CLiC – To Exit: Literatures of Ending

Activity: Participating in or organising an event typesParticipation in or organising a conference


C. R. F. Irvine (University of St Andrews) - ‘Lateness in Literature’

The clash between the 'Old Master' archetype, achieving a serene culmination of artistic power in later works, and the writings of Adorno and Said, who portray artists embracing the discordant and fragmented as they approach their end, highlights a significant tension in theorising ‘Late Style’. This contradiction between the ‘schools’ of lateness raises fundamental questions about the nature of 'lateness' itself, and most prominently, Gordon McMullan, particularly through his Shakespearean focus, has underscored issues arising from biographical uncertainty as well as notable gaps in our understanding of 'lateness' and its scope.

This paper looks to reconcile this tension, and address our understanding of what an ‘ending’ is to construct a cohesive framework with which we can approach what is already a rich area in art and music scholarship: the comprehension of the concept of an artist's ‘ending’. Shifting the focus away from McMullan's Shakespeare-centric view, this paper aims to present a broader tradition of late work extending from antiquity, with- and against which modern figures have worked when approaching their own ends. This can include the Virgillian impulse to destroy politically engaged and innovative works upon one’s death, like Kafka; a Chaucerian recanting of now-beloved and indisputably influential works on the grounds of immaturity and immorality, like Auden; or the common attempt to revisit one’s poetic beginnings in what Robert Butler calls a ‘Life Review’ like Wordsworth, attempting to avoid following his decline into ‘Wordswords’ or ‘Worstworst’. By opening up the concept of ‘lateness’ to young and older creators, those who foresee death looming over them and those who actively choose their exit, and, too, individuals whose careers conclude by ways other than death, this paper establishes a new, comprehensive perspective of late style, capable of accommodating the concurrent individuality and universality inherent in 'lateness'.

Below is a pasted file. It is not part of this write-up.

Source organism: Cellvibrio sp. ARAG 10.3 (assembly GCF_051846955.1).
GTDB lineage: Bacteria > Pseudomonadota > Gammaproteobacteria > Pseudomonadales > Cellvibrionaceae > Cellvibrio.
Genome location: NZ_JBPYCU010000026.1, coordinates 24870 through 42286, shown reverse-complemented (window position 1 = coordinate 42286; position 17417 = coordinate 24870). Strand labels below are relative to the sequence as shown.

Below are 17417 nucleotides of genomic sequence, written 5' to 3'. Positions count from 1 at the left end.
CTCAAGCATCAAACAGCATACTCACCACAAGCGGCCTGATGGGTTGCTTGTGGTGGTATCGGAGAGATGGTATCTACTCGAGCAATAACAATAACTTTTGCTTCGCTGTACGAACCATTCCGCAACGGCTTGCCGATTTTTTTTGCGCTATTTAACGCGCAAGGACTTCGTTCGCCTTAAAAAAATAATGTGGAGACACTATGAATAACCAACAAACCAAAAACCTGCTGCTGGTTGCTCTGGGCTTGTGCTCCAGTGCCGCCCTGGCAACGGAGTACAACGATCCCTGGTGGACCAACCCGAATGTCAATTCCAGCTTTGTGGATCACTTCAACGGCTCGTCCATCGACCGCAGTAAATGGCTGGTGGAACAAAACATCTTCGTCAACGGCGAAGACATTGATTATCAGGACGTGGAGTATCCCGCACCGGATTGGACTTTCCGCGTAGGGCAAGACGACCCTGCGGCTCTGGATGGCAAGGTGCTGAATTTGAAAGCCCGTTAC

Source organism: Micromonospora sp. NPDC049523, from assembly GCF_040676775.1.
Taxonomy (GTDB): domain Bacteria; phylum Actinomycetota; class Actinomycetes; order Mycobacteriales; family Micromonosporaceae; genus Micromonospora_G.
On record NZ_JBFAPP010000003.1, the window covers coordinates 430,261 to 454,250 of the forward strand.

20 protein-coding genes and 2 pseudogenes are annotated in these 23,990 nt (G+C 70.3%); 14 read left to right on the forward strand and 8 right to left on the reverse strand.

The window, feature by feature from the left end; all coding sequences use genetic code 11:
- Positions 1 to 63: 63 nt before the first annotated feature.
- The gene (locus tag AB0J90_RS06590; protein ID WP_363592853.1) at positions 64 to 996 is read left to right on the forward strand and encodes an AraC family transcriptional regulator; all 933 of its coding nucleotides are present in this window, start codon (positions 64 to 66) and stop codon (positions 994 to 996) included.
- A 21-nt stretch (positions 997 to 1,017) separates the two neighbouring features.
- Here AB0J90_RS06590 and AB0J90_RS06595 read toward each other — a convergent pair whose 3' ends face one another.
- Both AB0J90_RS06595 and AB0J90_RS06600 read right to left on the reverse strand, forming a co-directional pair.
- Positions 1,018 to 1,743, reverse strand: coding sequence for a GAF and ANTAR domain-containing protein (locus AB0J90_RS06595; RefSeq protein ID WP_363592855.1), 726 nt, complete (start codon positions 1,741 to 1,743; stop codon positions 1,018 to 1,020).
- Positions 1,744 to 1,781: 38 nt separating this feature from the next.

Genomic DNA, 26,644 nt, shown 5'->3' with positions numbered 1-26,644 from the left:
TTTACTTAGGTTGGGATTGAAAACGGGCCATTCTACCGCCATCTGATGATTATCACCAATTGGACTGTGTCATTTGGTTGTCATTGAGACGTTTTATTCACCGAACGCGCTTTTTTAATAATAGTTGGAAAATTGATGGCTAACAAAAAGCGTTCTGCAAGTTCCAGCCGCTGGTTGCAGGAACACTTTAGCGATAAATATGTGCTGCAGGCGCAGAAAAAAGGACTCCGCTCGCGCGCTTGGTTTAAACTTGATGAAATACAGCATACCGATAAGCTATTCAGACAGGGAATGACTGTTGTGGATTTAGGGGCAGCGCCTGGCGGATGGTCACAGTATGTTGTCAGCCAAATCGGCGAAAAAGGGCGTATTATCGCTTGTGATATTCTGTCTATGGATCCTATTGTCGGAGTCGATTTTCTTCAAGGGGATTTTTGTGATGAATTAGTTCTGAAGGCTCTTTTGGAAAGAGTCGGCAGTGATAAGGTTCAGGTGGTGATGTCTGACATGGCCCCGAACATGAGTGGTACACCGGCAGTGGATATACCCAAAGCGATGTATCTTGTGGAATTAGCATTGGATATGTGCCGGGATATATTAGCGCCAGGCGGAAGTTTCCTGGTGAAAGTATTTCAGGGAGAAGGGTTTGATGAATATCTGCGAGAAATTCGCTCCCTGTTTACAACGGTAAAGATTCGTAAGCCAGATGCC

Period7 Nov 2023
Event typeConference
LocationWorcester, United KingdomShow on map
Degree of RecognitionInternational


  • Lateness
  • Literature
  • Ending
  • Poetics
  • Modern and Contemporary Literature
  • T. S. Eliot
  • Death Studies
  • W. H. Auden
  • William Wordsworth
  • Derek Mahon
  • Michael Donaghy
  • W. B. Yeats
  • Seamus Heaney
  • Hope Mirrlees
  • Edward Said
  • Theodor Adorno
  • Posterity
  • Biography